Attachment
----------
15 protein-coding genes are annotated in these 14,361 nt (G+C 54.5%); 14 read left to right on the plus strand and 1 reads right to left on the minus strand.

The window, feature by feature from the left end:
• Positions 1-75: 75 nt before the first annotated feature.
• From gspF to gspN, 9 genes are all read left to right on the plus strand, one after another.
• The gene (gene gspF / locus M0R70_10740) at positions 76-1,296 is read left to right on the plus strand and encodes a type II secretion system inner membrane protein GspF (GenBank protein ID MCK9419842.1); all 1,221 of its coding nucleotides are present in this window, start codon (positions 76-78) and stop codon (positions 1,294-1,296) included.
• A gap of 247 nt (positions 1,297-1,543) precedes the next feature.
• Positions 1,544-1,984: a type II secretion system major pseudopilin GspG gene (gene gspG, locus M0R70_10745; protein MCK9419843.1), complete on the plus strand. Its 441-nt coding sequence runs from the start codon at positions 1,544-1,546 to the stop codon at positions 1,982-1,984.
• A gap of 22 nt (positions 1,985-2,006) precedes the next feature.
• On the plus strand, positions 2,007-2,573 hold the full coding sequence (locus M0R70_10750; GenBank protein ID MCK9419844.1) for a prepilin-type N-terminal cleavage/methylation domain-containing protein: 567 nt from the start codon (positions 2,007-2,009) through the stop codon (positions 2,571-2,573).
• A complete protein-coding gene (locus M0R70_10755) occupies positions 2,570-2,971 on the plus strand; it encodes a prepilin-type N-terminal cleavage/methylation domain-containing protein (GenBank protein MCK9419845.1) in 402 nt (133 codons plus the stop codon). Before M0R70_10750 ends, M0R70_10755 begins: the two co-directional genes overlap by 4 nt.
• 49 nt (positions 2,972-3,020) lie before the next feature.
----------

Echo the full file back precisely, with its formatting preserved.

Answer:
15 protein-coding genes are annotated in these 14,361 nt (G+C 54.5%); 14 read left to right on the plus strand and 1 reads right to left on the minus strand.

The window, feature by feature from the left end:
• Positions 1-75: 75 nt before the first annotated feature.
• From gspF to gspN, 9 genes are all read left to right on the plus strand, one after another.
• The gene (gene gspF / locus M0R70_10740) at positions 76-1,296 is read left to right on the plus strand and encodes a type II secretion system inner membrane protein GspF (GenBank protein ID MCK9419842.1); all 1,221 of its coding nucleotides are present in this window, start codon (positions 76-78) and stop codon (positions 1,294-1,296) included.
• A gap of 247 nt (positions 1,297-1,543) precedes the next feature.
• Positions 1,544-1,984: a type II secretion system major pseudopilin GspG gene (gene gspG, locus M0R70_10745; protein MCK9419843.1), complete on the plus strand. Its 441-nt coding sequence runs from the start codon at positions 1,544-1,546 to the stop codon at positions 1,982-1,984.
• A gap of 22 nt (positions 1,985-2,006) precedes the next feature.
• On the plus strand, positions 2,007-2,573 hold the full coding sequence (locus M0R70_10750; GenBank protein ID MCK9419844.1) for a prepilin-type N-terminal cleavage/methylation domain-containing protein: 567 nt from the start codon (positions 2,007-2,009) through the stop codon (positions 2,571-2,573).
• A complete protein-coding gene (locus M0R70_10755) occupies positions 2,570-2,971 on the plus strand; it encodes a prepilin-type N-terminal cleavage/methylation domain-containing protein (GenBank protein MCK9419845.1) in 402 nt (133 codons plus the stop codon). Before M0R70_10750 ends, M0R70_10755 begins: the two co-directional genes overlap by 4 nt.
• 49 nt (positions 2,972-3,020) lie before the next feature.